Bringing biomimicry to life

The key to bringing this subject to life is to show some great visual examples and then let your pupils explore the world around them using their imagination. Scanning electron microscope pictures is a great starting place to elicit those abstract “what is it?” discussions, keeping away from mundane answers and trying to see things from a different angle. You can then move on to the more practical “how might this be useful to us?” questions.

The next step for engaging with biomimicry would be to go out into the school grounds or set a homework task where your pupils sit quietly in the garden/park/beach/woods and observe what happens around them – writing it in a diary perhaps. What do they notice about the plants and animals in the area? Is there anything about the shape or feel of the plants that could be useful? Ideas can be pooled back in the classroom and used as aspringboardd to apply the findings to topic areas where innovation is needed (e.g., energy, architecture, agriculture, medicine, transportation or communication).

It’s worth reminding pupils that all observations might be useful (e.g., we all know that seaweed can be slippery, but there is growing evidence that Neolithic man used slimy seaweed to lubricate the path for moving huge standing stones over great distances in Orkney).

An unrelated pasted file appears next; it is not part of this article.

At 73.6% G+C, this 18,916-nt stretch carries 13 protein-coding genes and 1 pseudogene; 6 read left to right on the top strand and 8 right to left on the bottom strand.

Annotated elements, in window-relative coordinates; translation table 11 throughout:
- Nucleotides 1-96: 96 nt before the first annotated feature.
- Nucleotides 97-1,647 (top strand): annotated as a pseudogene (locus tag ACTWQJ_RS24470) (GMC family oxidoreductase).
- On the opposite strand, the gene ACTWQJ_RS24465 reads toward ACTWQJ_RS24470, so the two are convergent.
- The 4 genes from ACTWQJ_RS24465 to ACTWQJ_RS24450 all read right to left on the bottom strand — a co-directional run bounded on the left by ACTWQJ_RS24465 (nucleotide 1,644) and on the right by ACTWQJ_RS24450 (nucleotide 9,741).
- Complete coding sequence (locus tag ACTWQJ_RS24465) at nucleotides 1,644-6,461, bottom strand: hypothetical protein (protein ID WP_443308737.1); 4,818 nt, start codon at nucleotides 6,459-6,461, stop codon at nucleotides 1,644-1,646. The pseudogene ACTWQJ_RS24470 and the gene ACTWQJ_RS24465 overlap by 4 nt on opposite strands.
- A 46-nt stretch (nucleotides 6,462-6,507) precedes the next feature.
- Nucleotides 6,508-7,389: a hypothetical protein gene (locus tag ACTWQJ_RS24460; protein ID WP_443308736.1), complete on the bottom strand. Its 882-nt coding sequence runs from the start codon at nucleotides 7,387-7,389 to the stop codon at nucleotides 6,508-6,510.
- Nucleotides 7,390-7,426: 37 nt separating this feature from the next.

Pupils could prepare reports on their “innovations” or even go the whole hog and make prototypes if they are part of a group project within a Stem club. You never know, an observation from a student could lead to foster a relationship with scientists at a university. Twitter is great for making those kinds of connections; use #biomimcry or #bioinspiration for making links with institutes or inventors.

Sustainability already exists in nature, and it seems that biomimicry might offer a whole new way of addressing problems in the world around us. If we can encourage pupils to look at the world through this lens, we can support them to be sustainable-development entrepreneurs, meeting our needs – now and in the future – without costing the Earth.

Racheal Adams is head of science at a school in Devon and has taught and led science in a number of schools in the South of England

For more teaching ideas on education for sustainable development, check out the Tes/WWF resources shop or enrol on the free CPD course for teachers and school leaders, here.

Log in or register for FREE to continue reading.

It only takes a moment and you'll get access to more news, plus courses, jobs and teaching resources tailored to you